He has devoted his talent and passion to preserving these traditional toys and promoting them to the outside world.
Dang Van Hau was born in Xuan La hamlet into a family with a tradition of making toy figurines.
Hau learned to make To he when he was a boy. Eventually his creativity began winning him prizes in craft competitions. Hau was awarded the title “Hanoi Artisan” in 2014, the youngest person ever to receive the title. Hau’s research uncovered ways to make the dough more durable.
“I have restored the traditional figurines typical of Phu Xuyen district, Pho Khach, and the Old Quarter. We aim to create toys typical of Vietnamese culture, rather than figures of foreign superheroes or princess Elsa. We want to preserve traditional Vietnamese culture,” he said.
Hau has promoted his toy figurines, which include lions, goldfish, domestic animals and fowls, and the traditional animals of Hue, at exhibitions, fairs, and talk shows all over Vietnam. His To he have been displayed at the Arts and Crafts Fair of UN Habitat Vietnam and earned public applauses.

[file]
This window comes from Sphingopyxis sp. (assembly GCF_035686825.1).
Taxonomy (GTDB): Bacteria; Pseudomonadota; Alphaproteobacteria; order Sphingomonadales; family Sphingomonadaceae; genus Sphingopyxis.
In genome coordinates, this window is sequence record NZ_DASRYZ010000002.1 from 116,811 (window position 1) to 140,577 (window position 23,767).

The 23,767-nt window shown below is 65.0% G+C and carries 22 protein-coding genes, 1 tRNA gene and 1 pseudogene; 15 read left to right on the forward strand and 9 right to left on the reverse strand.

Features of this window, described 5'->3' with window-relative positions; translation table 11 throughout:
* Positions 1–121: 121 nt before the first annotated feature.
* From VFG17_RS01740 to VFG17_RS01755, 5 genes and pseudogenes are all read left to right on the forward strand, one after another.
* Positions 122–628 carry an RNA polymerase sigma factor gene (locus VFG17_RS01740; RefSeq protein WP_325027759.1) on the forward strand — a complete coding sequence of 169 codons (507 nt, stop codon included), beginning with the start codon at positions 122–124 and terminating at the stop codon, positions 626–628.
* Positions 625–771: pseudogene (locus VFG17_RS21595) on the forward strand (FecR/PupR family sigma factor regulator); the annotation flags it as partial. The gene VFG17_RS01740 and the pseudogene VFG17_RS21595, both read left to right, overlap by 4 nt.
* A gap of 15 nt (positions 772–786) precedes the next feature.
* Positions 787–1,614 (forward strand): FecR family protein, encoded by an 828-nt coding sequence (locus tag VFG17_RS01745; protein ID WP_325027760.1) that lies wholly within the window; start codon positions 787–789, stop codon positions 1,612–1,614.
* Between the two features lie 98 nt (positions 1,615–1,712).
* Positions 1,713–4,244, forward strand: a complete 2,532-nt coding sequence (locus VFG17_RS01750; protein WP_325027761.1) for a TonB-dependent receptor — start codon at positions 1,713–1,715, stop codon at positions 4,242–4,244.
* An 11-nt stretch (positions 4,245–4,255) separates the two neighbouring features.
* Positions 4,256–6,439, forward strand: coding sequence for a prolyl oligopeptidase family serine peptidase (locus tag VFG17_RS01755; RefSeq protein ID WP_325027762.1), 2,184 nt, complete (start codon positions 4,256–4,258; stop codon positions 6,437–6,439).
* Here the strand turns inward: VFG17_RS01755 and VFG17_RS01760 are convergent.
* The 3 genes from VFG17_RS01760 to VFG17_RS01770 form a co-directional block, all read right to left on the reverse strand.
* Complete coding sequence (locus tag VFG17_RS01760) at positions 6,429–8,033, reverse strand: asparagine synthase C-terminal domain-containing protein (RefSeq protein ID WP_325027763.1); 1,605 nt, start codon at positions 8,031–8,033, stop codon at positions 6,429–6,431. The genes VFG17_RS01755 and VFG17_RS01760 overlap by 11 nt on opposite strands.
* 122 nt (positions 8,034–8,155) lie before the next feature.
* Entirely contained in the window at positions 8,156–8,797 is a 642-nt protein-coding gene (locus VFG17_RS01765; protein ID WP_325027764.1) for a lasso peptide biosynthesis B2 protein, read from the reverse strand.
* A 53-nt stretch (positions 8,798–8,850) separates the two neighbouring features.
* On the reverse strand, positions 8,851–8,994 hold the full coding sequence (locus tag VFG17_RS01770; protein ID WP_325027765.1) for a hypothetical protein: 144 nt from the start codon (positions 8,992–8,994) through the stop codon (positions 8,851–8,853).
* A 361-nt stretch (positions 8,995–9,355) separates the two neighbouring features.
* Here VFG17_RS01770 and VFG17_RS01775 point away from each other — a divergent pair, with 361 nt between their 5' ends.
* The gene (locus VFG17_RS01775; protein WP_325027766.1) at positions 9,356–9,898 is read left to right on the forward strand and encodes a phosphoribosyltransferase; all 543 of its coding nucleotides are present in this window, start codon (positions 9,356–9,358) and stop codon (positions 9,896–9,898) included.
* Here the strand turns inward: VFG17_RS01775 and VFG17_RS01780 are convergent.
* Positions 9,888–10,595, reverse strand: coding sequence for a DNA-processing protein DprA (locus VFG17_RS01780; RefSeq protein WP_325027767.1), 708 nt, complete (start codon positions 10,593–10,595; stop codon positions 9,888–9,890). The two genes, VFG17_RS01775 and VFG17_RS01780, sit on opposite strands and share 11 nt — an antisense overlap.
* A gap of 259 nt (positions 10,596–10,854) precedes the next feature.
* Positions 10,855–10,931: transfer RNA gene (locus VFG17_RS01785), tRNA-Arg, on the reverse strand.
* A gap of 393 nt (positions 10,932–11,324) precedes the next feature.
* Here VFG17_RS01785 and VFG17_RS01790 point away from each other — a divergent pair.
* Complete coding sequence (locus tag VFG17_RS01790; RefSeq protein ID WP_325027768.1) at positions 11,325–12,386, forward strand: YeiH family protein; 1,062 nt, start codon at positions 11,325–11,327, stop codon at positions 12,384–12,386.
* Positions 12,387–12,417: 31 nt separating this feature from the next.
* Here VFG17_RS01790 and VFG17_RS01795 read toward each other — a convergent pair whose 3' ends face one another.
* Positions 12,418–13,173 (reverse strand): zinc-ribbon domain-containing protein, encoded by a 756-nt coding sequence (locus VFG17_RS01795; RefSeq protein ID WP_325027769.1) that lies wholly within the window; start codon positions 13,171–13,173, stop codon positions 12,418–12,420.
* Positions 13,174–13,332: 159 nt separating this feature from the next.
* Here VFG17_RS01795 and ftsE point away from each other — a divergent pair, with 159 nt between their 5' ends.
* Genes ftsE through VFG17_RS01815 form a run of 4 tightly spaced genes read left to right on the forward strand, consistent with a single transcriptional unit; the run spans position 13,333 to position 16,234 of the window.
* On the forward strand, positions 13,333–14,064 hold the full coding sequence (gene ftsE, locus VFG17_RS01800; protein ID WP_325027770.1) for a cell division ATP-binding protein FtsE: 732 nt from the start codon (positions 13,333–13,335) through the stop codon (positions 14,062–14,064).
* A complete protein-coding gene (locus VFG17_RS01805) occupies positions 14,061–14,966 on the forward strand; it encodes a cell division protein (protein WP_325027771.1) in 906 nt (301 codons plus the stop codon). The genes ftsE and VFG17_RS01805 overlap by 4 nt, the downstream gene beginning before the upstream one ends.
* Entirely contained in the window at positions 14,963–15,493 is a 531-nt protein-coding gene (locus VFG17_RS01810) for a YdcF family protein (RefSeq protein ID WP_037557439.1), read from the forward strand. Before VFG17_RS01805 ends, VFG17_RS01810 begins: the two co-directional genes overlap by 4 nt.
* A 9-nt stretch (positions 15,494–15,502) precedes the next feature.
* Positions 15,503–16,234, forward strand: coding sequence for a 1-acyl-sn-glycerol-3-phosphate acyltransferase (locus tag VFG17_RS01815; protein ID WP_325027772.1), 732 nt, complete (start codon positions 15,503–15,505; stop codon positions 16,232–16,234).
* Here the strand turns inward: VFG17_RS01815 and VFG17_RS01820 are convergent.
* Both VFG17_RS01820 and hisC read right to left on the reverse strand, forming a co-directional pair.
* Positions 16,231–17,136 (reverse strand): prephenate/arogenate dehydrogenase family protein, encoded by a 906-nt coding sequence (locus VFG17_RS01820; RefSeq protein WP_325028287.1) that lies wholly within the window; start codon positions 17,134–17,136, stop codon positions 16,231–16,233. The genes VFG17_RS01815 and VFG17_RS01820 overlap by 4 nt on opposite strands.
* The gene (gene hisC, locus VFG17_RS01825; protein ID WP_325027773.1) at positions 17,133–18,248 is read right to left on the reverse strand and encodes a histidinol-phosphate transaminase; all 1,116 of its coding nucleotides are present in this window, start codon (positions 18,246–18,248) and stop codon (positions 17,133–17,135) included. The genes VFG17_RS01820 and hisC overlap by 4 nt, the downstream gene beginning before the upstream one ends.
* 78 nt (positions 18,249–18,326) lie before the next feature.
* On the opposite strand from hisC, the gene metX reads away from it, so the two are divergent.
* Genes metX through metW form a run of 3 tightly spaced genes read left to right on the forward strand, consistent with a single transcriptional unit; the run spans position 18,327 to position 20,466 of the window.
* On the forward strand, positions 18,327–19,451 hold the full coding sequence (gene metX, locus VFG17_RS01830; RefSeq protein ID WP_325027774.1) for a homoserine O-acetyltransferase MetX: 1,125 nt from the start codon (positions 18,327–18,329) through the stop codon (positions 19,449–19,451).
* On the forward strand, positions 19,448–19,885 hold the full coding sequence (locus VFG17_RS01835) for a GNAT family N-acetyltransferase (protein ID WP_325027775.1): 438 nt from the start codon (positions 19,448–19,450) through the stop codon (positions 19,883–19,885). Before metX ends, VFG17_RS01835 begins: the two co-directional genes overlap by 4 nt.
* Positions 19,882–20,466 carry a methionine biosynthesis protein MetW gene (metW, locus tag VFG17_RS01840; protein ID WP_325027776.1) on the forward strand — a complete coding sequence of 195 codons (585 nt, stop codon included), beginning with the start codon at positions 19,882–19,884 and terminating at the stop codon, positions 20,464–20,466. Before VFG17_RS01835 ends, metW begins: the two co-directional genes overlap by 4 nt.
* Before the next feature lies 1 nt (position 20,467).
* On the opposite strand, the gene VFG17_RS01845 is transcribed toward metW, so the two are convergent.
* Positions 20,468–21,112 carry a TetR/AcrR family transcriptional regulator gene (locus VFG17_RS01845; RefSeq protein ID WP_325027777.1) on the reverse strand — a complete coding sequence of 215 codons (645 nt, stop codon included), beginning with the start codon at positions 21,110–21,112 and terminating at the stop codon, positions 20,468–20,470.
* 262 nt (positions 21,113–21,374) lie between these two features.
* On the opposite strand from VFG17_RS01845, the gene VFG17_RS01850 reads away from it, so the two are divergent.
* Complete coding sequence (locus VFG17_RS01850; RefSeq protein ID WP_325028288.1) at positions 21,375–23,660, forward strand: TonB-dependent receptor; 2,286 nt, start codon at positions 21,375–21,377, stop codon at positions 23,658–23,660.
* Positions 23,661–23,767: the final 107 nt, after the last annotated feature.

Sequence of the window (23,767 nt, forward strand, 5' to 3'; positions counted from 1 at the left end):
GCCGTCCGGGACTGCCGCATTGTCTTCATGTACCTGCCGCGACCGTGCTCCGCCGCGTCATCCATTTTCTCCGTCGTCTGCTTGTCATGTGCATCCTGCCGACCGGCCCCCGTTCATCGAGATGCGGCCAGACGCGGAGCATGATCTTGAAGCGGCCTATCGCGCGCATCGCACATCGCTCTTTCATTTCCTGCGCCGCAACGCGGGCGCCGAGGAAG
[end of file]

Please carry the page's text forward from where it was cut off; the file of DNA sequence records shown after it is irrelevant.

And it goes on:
“I’ve never seen such unique toy figurines, ranging from animals to fruits with eye-catching and lively patterns and aesthetic values. Toy figurines can be nice souvenirs for foreign friends to help promote Vietnamese culture to the world,” said a visitor.
“I like the five-fruit tray best. It is so small, but very elaborate. Toy figurines are still made of rice dough, but Hau’s new material lasts longer. I love using toy figurines for decoration,” said another visitor.
Ms. Tran Thi Ngoc Han, a Culture Project Officer with UNESCO Vietnam, says the toy figurines made by Dang Van Hau are helping to preserve Vietnam’s folk culture.
“Artisan Dang Van Hau has adapted toy figurines to contemporary life. Toy figurines made from his new material can last 3 years. He is now creating sets of To he figurines for children.”